One Simple Method for Effective Networking at Conferences

Over the past month and a half I have attended three separate conferences to present papers and participate in panel discussions regarding various topics, which have included the Grand Army of the Republic, the U.S. military, and Civil War education in the k-12 classroom. I’ve attended a few scholarly conferences in the past, but these recent events represented a new personal endeavor. I signed up for these conferences on my own initiative and basically went in not knowing a soul, which felt a bit daunting to me at first. The conference at Ohio University was particularly nerve-racking as I walked into a pre-conference gathering hoping I would find somebody I could connect with. Thankfully, I found several nice people and was able to enjoy myself immensely the entire weekend.

I must admit that even as a public historian I am not 100% comfortable with “small talk,” although I know that we must engage in “small talk” because it establishes a relationship between interpreter and audience and provides a better comfort level for learning and discussion. If I get into a discussion that interests me, I struggle to stop talking. But starting a conversation from scratch is tougher. During my time with the National Park Service I was encouraged to start conversations with visitors by asking them what city they were from and to talk about the weather if more space needed to be filled. If someone was wearing sports clothing I would often use that as a way to start the conversation as well. Of course, if somebody wore Chicago sports gear I made sure to give them a lot of trouble!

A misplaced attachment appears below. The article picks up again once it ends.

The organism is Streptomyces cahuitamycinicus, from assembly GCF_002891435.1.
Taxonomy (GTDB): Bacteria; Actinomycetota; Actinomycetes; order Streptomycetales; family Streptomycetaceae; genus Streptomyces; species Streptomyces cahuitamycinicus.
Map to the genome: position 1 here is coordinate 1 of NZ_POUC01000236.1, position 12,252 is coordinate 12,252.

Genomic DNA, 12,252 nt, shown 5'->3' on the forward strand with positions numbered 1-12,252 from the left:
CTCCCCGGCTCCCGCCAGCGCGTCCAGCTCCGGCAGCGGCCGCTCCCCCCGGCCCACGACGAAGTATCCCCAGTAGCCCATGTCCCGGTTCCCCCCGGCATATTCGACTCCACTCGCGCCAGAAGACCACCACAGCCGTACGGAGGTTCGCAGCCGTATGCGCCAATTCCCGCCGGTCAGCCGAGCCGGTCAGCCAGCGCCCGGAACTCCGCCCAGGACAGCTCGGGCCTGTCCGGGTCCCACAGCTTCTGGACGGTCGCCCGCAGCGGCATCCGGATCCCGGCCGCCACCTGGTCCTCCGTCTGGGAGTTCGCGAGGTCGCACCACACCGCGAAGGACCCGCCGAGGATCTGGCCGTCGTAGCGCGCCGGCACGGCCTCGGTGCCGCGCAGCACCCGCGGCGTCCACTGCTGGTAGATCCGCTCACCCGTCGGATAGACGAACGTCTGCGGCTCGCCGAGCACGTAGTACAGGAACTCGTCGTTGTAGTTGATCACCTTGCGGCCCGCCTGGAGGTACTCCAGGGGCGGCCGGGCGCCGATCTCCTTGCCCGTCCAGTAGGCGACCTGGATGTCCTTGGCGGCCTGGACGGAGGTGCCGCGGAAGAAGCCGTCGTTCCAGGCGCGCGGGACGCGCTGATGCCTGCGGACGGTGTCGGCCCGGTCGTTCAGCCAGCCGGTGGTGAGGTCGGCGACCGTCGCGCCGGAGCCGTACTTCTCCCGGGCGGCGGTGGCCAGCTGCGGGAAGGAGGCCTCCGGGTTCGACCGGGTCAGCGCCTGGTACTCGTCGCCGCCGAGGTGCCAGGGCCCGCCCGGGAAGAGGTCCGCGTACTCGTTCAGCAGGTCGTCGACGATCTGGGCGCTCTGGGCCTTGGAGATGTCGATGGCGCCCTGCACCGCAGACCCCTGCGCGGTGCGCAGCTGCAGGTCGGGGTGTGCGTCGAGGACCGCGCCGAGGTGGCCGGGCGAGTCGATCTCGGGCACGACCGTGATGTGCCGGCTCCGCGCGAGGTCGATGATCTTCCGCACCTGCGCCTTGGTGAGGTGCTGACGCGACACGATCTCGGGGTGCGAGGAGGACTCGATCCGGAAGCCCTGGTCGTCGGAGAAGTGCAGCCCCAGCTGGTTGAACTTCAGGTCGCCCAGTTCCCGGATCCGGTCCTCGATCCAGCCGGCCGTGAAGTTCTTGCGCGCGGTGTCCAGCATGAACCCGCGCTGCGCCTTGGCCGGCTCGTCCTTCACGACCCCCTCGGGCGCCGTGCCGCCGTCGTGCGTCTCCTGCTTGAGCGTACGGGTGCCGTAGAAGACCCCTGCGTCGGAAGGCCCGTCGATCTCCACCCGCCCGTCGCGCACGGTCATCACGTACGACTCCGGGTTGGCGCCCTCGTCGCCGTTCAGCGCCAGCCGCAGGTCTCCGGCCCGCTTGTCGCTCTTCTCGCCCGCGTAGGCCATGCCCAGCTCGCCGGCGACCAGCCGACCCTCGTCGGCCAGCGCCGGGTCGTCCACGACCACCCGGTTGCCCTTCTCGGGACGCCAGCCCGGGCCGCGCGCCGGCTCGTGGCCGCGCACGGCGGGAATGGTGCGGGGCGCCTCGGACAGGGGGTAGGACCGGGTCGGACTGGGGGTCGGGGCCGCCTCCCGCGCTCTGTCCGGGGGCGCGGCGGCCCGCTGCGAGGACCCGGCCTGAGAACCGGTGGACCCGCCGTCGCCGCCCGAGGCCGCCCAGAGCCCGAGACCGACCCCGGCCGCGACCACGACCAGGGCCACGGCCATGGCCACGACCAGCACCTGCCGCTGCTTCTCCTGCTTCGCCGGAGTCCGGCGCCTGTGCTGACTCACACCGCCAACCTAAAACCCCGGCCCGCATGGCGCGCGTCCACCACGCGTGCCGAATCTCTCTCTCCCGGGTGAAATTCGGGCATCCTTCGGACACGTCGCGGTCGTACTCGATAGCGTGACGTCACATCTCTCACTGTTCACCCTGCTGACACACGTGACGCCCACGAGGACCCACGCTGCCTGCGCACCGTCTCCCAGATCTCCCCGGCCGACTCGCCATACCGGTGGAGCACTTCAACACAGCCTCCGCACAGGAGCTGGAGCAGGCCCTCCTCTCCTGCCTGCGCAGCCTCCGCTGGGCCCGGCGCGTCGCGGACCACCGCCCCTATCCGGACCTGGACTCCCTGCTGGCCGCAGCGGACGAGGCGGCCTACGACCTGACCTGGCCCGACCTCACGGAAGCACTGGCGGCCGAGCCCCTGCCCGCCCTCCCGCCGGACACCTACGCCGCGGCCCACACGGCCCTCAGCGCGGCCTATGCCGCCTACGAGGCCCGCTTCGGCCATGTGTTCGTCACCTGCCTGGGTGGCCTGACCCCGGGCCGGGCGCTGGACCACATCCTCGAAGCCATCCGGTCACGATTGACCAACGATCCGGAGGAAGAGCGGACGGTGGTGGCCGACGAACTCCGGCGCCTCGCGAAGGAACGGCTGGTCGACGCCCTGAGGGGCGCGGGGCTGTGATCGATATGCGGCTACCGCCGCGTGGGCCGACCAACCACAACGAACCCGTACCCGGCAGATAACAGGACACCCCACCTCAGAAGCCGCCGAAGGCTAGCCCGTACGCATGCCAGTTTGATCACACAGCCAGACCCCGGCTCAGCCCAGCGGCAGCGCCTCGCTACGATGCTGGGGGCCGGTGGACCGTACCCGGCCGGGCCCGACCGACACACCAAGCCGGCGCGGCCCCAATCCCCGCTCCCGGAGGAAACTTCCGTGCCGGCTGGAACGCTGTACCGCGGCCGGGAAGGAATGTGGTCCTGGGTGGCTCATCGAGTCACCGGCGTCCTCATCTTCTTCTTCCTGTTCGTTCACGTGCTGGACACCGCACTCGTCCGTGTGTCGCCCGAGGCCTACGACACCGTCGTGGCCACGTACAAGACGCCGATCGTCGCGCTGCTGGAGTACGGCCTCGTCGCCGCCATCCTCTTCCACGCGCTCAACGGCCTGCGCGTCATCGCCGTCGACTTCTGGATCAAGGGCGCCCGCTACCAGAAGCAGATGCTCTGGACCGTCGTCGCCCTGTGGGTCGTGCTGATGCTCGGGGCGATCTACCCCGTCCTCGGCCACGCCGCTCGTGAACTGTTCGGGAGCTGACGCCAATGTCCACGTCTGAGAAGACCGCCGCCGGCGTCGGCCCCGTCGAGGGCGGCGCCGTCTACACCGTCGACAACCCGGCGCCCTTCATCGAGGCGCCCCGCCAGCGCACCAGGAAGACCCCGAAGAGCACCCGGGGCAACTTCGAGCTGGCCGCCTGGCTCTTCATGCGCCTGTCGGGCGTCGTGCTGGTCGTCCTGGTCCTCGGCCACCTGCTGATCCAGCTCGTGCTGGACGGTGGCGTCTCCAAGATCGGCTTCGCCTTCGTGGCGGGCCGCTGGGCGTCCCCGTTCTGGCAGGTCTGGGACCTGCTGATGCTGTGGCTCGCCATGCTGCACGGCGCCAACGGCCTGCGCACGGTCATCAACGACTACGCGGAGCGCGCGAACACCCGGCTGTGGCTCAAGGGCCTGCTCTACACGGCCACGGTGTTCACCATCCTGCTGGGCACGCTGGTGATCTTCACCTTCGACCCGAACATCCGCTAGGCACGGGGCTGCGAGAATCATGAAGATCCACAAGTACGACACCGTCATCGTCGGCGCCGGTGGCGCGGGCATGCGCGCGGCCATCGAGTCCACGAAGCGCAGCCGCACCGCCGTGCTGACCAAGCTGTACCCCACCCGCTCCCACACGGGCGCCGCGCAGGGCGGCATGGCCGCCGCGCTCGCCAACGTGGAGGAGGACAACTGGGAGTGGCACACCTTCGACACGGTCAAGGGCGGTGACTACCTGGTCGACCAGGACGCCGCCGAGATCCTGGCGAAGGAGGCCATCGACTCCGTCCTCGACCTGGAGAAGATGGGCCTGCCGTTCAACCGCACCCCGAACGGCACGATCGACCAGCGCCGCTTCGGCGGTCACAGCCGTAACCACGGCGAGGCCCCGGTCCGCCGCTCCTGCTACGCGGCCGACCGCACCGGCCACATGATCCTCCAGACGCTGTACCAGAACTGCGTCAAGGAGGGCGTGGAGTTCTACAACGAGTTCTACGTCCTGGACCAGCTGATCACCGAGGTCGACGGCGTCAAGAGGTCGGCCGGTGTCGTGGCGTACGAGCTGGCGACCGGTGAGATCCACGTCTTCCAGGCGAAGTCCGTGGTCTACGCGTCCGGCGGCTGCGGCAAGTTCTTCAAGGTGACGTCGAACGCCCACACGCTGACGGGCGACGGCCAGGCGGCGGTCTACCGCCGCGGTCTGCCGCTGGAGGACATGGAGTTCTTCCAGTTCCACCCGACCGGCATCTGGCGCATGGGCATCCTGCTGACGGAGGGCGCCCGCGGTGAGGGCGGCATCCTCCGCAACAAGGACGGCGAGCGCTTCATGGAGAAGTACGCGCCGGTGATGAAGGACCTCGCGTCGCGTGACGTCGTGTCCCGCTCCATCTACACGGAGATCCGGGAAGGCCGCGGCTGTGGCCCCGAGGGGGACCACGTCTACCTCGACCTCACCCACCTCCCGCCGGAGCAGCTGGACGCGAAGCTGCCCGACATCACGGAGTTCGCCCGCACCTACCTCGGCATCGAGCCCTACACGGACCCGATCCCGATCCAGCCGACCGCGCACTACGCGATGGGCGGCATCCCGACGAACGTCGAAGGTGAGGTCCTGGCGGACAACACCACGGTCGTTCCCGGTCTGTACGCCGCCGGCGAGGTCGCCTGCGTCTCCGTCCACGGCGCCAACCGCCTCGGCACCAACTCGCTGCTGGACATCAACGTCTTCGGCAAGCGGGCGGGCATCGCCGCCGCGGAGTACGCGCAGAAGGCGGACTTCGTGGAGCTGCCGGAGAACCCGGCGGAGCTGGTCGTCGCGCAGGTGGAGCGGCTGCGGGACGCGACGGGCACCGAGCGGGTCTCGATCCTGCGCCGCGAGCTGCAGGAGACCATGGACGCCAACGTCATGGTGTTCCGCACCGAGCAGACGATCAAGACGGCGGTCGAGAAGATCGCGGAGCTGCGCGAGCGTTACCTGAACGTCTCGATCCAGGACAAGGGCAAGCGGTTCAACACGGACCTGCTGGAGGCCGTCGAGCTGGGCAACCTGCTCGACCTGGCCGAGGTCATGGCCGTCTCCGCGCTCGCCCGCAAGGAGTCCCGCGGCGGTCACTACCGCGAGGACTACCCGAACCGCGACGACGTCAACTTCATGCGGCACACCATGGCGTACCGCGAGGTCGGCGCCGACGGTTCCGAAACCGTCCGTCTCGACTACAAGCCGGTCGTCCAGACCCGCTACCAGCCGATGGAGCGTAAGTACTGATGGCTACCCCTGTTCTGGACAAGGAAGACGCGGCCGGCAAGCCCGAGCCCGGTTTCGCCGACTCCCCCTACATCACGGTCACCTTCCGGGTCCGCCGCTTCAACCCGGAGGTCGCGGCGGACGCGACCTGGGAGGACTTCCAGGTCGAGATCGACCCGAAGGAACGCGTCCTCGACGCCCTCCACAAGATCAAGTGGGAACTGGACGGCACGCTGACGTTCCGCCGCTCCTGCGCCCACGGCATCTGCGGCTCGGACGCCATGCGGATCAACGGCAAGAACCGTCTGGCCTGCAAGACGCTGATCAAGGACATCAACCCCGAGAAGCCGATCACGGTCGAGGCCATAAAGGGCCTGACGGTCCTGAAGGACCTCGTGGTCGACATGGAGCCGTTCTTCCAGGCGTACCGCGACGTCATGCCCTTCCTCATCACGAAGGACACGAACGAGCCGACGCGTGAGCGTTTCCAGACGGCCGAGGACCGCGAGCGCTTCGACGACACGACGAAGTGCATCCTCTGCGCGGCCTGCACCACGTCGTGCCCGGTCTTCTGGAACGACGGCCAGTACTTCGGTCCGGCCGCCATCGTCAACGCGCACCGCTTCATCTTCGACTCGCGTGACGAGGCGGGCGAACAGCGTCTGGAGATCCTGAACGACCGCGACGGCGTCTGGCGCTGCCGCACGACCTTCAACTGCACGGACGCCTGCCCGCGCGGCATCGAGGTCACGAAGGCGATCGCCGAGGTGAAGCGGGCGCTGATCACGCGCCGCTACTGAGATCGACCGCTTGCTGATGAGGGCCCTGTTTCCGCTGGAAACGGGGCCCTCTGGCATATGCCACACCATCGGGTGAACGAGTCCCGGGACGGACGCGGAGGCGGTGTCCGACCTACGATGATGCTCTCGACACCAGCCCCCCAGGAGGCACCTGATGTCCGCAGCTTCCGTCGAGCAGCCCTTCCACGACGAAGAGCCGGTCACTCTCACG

During the breaks in these conferences I found it quite easy to resort to doodling on my phone to pass the time. While at Gettysburg I bought some very interesting literature and was inclined to skim through these works immediately. However, I made sure to remind myself that one of the primary purposes of scholarly conferences is to network with other students and professionals. Sure, live-tweeting and reading are fun, but it’s important to use these conferences to establish face-to-face communication with others in your field of study.

To get over my “small talk” issues, I developed an easy method to help start conversations with people I want to meet. It basically involves asking questions, but there’s a little more to it. When choosing what panels to attend at a conference, I try to take into account who’s presenting where, which is sometimes more important than what topics are being discussed. While presentations are taking place I do what many others do and take notes on what is being discussed. I’ll also write down and mentally rehearse lists of questions and ideas that I want to share with the panel or specific panelists. When the discussion is opened up to the audience, I really try to ask at least one question. More often than not I will weasel my way up to the front of the line and get my question into the discussion.

In the past, when a specific panel was completed I would simply walk out the door and prepare for the next panel. Yet I have now realized that asking questions during these panels is actually an excellent way to network and start conversations. By asking a question during the Q&A session, I am able to start my “small-talk” by thanking the panelist[s] for answering my question. From there we can engage in a dialogue about the panel, our academic studies, etc., and share our business cards. I felt like this method was extremely effective for me at Gettysburg. I also think it’s important that I thank these people for answering my questions. Everyone has a busy schedule, so I greatly appreciate those who are willing to take time out to attend a conference and share their expertise.

Of course, there are times when I can’t think of a question, nor do I necessarily need to ask a question at the Q&A to break the ice. However, I’ve heard stories of grad students who attended conferences and “saw” professional historians but were too nervous to actually go up and speak to these people. I admit that I felt the same way when I saw David Blight at Gettysburg. Yet I have learned that the “question-thank you” method is one way I am able to utilize conferences for my benefit, and as a grad student I think this method could help some of us engage in fruitful discussions with great historians that get us as excited about history as teenagers at a Justin Bieber concert 🙂